Shweta Venkatesh, a representative of the Deepa Academy based in Bangalore, regaled an audience, here in Virginia, with her mastery over Kathak

Swaminathan told the gathering, “At present, we have 150 visually impaired girls.  All facilities are provided to them, absolutely free of cost.  I have a dream to make sure that in the next two years, we should support 500 young girls.  For this to happen, we need support and we are doing our best to showcase their talents and create awareness among the audience.  Your presence here is absolutely vital for us”, he said.

The program raised over 5,200 dollars for the Academy.  The Mandir which hosted the event, deftly organized by Mr. Alok Srivastava, contributed 2,100 dollars and pledged to sponsor two girls for a year.

Sandhya Rani, senior teacher and committee member at Deepa Academy, informed us, at INDIA THIS WEEK, that it costs 500 dollars a year to sponsor one child; in India, it is 30,000 rupees.  She mentioned that the eight-member troupe here – four dancers, Sowmya, Lathamani, Rashmi and Suma, the coordinator Swaminathan, two teachers, and a dance coordinator, Shweta Venkatesh – are on a fund-raising tour for a new facility.  “We are housed in a rented building and every month, we have to pay 45,000 rupees”, she said.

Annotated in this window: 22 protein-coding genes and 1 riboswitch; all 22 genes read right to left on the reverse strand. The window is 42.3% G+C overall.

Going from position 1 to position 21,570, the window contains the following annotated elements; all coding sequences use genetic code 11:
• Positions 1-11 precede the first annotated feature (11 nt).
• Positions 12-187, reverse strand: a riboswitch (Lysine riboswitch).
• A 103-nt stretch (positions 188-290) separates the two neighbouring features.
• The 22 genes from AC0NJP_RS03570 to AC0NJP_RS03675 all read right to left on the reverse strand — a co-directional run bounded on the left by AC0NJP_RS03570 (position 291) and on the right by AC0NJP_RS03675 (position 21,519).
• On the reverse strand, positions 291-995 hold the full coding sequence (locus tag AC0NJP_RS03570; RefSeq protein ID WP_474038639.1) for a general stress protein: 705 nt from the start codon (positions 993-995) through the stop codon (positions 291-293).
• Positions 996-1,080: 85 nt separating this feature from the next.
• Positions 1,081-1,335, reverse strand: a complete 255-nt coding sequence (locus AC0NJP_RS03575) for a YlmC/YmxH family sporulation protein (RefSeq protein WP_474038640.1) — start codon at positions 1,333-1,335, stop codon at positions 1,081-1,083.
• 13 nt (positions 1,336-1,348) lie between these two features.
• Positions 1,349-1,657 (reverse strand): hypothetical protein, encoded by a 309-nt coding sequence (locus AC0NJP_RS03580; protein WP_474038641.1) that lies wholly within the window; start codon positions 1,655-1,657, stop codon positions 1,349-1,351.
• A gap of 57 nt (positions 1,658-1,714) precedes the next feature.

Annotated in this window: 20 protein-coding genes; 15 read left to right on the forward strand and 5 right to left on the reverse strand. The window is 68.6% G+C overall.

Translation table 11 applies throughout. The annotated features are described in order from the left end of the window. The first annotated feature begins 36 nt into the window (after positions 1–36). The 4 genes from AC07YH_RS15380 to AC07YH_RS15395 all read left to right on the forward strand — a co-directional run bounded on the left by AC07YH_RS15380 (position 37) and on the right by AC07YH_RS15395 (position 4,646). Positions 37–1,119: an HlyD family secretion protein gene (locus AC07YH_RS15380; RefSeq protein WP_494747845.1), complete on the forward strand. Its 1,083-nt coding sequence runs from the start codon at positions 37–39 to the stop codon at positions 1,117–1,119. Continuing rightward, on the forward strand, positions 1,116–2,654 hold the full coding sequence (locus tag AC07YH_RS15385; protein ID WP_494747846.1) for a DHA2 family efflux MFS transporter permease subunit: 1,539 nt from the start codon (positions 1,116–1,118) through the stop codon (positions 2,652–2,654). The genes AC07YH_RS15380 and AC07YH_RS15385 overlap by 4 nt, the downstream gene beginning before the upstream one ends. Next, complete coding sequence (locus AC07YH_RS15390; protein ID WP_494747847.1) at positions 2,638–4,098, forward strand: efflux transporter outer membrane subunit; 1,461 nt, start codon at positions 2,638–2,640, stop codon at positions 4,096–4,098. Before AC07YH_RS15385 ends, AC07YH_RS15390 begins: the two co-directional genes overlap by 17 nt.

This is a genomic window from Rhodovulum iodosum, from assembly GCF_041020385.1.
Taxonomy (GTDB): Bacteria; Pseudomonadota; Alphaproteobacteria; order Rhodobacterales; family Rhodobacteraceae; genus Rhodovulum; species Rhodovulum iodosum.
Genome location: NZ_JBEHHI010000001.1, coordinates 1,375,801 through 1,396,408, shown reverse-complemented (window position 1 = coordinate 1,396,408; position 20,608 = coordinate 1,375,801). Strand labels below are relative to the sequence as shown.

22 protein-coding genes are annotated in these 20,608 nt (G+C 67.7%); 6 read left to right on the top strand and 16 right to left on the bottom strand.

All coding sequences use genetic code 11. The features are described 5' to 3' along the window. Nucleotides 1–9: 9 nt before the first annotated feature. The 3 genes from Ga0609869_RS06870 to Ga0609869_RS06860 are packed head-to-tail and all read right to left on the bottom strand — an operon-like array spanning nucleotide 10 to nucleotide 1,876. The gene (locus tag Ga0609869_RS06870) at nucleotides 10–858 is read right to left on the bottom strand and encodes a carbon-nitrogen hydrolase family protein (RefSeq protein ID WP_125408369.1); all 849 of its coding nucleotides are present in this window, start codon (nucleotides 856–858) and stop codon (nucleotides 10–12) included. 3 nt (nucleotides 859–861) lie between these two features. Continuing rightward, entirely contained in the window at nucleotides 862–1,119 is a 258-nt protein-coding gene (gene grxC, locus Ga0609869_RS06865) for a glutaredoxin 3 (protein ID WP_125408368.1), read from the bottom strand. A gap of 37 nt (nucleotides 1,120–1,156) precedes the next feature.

Swaminathan noted that “organizing these performances – both for the temple and for us to come all the way from India and work on them – is such a rarity, and it is such a difficulty too.  It is always our endeavor in life that we overcome all the difficulties, look at the positive side of life, be optimistic and always hope for the best”, he said.  “More often than not, we are successful if we have an optimistic point-of-view, looking at the brighter side of life”!